Many UML 2.0 products have been able to generate code for languages like Ada, C, C++, and Java from UML (Universal Modeling Language) models. Typically, though, the C developer was expected to learn UML. Legacy code would be maintained, but the new target would be UML. While it's not a bad approach, it doesn't always make friends.
The new C support in the latest release (V7) of Telelogic's Rhapsody breaks the mold by allowing C developers to employ modeling while retaining the file and directory hierarchy they already use with tools such as the Eclipse IDE (integrated development environment).
This isn't just a use of the existing source files but rather showing and building graphical models using these file relationships (see the figure). Rhapsody's reverse engineering feature can scan source files and create these C-style models, making startup almost effortless.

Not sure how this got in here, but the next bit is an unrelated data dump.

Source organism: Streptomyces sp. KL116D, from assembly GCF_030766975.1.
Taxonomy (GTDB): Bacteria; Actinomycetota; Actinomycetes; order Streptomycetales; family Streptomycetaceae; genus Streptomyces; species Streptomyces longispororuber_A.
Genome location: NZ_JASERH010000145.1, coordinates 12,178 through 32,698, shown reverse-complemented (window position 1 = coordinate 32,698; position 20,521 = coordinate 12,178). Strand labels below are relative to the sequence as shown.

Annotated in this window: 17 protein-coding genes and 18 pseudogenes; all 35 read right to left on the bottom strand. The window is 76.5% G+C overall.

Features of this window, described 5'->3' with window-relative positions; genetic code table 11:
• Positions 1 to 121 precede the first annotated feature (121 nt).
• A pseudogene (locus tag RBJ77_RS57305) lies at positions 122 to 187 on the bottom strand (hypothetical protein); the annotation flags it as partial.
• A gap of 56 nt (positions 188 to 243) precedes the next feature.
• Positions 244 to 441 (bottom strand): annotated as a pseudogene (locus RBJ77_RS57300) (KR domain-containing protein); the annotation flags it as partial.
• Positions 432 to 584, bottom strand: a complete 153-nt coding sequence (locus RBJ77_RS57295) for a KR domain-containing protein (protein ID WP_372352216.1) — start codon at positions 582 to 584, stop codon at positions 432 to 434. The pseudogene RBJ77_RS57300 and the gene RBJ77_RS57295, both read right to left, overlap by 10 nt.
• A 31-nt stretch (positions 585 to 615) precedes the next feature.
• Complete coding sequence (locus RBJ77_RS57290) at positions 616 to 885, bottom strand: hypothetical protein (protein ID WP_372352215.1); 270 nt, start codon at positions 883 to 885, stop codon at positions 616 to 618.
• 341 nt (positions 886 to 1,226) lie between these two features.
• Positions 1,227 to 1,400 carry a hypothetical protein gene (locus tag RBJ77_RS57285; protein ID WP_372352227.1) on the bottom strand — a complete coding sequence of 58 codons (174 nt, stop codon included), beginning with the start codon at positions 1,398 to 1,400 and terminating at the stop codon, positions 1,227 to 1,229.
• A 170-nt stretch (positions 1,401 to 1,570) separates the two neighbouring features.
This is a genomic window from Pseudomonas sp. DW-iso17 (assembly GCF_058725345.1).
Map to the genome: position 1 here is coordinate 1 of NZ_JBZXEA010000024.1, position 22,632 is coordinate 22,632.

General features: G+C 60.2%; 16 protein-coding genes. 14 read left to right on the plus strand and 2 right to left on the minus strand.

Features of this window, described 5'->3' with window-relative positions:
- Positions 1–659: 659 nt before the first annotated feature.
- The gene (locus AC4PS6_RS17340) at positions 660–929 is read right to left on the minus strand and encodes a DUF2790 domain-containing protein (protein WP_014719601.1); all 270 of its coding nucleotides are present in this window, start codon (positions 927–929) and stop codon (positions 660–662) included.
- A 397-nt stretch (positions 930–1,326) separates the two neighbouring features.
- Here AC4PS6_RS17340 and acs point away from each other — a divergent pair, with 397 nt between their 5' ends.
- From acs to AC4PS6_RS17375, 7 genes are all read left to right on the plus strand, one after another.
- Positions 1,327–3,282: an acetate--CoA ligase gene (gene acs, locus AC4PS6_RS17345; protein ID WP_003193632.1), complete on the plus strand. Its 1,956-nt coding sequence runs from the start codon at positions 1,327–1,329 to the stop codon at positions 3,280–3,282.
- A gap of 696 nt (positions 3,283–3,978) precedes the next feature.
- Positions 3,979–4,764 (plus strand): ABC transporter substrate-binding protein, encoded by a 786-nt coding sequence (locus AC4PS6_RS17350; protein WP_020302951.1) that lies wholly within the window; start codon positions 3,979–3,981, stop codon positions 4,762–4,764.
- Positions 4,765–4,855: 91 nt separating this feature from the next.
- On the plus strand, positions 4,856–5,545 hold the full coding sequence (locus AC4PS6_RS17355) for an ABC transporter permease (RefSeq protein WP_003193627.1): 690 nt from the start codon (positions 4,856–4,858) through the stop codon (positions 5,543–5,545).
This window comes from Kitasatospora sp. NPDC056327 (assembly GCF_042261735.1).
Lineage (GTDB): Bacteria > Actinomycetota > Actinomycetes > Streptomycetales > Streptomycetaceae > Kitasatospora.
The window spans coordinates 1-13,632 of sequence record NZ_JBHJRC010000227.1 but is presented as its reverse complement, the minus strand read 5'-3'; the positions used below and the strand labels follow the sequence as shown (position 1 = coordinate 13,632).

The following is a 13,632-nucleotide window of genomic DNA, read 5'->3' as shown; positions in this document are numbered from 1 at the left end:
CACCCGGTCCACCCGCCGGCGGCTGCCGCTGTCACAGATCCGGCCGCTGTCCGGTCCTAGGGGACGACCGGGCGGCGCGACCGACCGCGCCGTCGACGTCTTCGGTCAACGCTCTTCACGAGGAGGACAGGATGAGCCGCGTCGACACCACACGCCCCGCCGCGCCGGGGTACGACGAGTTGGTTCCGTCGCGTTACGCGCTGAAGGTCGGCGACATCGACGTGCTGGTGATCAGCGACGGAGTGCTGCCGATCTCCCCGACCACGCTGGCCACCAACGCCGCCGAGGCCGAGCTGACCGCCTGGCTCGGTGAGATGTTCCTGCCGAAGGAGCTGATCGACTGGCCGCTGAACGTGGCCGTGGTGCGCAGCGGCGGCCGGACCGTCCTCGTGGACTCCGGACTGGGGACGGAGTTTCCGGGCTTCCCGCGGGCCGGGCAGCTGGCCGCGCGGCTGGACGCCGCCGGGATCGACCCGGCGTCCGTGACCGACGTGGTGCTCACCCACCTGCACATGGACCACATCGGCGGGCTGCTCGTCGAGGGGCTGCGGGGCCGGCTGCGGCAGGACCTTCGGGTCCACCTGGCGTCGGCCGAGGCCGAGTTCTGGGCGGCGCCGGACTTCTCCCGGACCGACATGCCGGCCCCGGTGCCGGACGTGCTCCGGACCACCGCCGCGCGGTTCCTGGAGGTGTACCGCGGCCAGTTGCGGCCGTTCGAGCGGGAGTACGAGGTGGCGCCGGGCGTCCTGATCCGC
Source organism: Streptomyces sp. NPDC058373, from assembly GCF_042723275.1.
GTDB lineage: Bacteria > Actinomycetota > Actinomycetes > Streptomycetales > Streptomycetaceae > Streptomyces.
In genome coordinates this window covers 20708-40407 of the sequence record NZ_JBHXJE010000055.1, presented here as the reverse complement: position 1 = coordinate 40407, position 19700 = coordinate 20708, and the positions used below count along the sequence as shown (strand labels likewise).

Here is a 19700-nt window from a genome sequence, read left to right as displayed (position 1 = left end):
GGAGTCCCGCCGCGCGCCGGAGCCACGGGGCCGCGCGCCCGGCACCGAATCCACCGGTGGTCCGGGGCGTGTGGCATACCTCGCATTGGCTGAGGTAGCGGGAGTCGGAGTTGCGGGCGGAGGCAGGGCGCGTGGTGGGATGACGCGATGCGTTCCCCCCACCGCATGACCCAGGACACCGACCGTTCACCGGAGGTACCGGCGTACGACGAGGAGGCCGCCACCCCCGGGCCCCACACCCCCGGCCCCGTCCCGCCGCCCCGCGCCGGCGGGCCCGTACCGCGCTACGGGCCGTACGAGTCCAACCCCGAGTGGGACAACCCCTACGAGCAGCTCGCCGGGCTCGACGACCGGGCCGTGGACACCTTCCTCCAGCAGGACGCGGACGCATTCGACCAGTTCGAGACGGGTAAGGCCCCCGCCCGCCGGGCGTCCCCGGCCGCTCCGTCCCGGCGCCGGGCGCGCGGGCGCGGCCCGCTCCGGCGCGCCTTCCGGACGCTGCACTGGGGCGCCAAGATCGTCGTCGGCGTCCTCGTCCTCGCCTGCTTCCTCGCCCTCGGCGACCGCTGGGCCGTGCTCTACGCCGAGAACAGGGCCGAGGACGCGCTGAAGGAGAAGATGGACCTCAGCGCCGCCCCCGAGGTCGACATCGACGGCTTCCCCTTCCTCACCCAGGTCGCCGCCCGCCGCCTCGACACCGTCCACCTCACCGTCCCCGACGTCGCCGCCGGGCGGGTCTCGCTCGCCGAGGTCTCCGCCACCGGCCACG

Even more important is the ability to move back and forth between the Eclipse CDT (C/C++ Development Tools) and the UML model. Changes move in both directions, letting designers complete high-level UML design and have the changes reflected in the code. Likewise, new functions added to the C source code will show up as functions available in UML. A few mouse clicks can move from C source code to the matching UML definition and back again.
Of course, changes can drive programmers and managers to drink if the right code management tools aren't used. That's why the new graphical differentiation feature is so important. It graphically highlights changes in the UML models.
Another addition in V7 is support for the Mathworks' Simulink R2006b. It provides a similar linkage between UML and Simulink's code allowing equations and Simulink modeling code to be incorporated into Rhapsody. The integration provides co-execution capabilities.